Travel, FeaturesDuke FORM

Culinary Journal: Rob Kinneen

Travel, FeaturesDuke FORM
Culinary Journal: Rob Kinneen

Originally from Alaska, Rob Kinneen is a nationally renowned chef with a commitment to using local and indigenous ingredients. The current head chef at The Boot Italian Restaurant of Durham collaborated with Duke Dining to put on an interactive pasta making class for Duke students. In addition to introducing us to his time-tried techniques for making different varieties of pasta, Kinneen shared with us his cooking philosophy. According to Kinneen, the importance of using indigenous and locally-sourced ingredients lies in reducing food security challenges and optimizing the nutritional value of food. His Alaskan background gives him insight into these issues, as many small communities in the state do not have grocery stores in their towns. His platform on indigenous and sustainable food led him to be selected to cook for President Obama in 2015 during the President’s visit to Alaska, a career experience he describes as one of the most “surreal” and “nerve-wracking” thus far.




Flat, thick noodle-shaped pasta, literally “little ribbons”
1 cup all-purpose flour
1 cup semolina flour
2 large eggs
1 tsp olive oil
1 tsp salt


1.     Combine the all-purpose flour with the semolina flour.
2.     Form a mound with the flour in the center of a large wooden board or bowl. Make a well in the center of the mound and add the eggs. Using a fork, beat the eggs together and then begin to incorporate the flour, starting with the inner rim of the well. While expanding the well, push the flour up to retain the well shape.
3.     When half of the flour is incorporated, the dough will begin to come together. Start kneading the dough, using the palms of the hands.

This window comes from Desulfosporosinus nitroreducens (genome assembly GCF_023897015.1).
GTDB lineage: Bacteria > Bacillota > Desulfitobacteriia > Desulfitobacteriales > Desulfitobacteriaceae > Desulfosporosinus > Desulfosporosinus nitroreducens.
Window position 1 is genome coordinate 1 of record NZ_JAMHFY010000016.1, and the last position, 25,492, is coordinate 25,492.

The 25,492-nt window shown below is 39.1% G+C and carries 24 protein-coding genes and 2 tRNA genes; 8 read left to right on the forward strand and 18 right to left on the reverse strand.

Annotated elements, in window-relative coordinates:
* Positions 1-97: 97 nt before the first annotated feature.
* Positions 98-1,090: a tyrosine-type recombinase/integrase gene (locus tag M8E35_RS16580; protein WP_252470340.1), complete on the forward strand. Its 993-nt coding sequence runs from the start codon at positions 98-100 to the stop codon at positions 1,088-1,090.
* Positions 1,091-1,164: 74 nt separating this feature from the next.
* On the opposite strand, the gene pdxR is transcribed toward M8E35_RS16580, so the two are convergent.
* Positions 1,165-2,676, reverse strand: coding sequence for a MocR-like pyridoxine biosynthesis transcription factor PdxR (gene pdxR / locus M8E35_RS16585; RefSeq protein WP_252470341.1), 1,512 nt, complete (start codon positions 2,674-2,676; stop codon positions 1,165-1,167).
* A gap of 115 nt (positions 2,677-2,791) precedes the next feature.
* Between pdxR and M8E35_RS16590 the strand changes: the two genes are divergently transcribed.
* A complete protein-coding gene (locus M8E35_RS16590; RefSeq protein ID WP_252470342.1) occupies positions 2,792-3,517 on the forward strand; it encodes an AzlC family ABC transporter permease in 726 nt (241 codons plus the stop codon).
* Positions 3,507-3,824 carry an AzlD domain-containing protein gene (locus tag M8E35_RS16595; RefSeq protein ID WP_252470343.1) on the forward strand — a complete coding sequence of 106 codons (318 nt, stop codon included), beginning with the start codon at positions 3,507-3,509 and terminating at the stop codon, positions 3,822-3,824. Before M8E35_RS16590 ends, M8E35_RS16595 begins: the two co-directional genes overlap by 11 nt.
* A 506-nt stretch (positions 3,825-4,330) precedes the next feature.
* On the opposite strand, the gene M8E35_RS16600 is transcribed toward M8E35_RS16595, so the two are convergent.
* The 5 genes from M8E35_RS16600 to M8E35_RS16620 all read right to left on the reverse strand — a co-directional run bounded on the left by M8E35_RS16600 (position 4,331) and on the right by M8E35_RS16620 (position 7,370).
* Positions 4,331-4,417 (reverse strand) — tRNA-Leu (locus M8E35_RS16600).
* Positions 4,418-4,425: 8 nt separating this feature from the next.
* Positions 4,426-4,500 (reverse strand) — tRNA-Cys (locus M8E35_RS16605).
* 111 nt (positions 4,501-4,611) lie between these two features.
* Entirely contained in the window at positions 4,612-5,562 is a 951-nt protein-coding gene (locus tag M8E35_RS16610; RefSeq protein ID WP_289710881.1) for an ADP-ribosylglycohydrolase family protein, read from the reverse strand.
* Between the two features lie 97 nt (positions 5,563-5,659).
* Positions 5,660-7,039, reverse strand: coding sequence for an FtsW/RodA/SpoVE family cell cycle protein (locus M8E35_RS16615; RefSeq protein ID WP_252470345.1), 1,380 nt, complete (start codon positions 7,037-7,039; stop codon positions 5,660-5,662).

4.     Continue kneading for 10 minutes, dusting the board with additional flour as necessary. The dough should be elastic and a little sticky. Wrap the dough in plastic wrap and allow to rest for 30 minutes at room temperature before using.
5.     Flatten the dough to the width of your pasta machine and roll it ought so that it is thin enough to fit through the machine’s largest roller setting. Lower the setting by two or three increments after each run. Flour the dough between runs.
6.     When the desired thickness is achieved, roll dough through the adapter to cut the noodles. 
7.     Cook in salted boiling water until al dente, about 1 to 3 minutes. 



Dumpling-shaped pasta shells, literally “little hollows”
3.5 cups all-purpose flour
1 tbsp salt
2 cups ricotta cheese (preferably strained overnight)
¼ cup milk
1 egg


1.     Mix the ricotta, egg and milk together. 
2.     Combine flour and salt.
3.     Fold the wet ingredients into the salt and flour mixture using the well method.
4.     Dust the dough with flour on the top and bottom, wrap with plastic and let rest for 30 minutes.
5.     Cut dough into 12” long strips of about two fingers widths each.  
6.     Roll each strip on a lightly floured board to form a long, round log.
7.     Cut the log into ½” pieces.
8.     Using the edge of the thumb, run each piece along a cavatelli board or along the tines of a fork. Place pieces on a floured pan until ready to cook.
9.     Cook in salted boiling water. 
10. Once the cavatelli float to the top, simmer for 30-45 seconds before removing from water.


Words by Sophia Li
Video by Hannah Godefa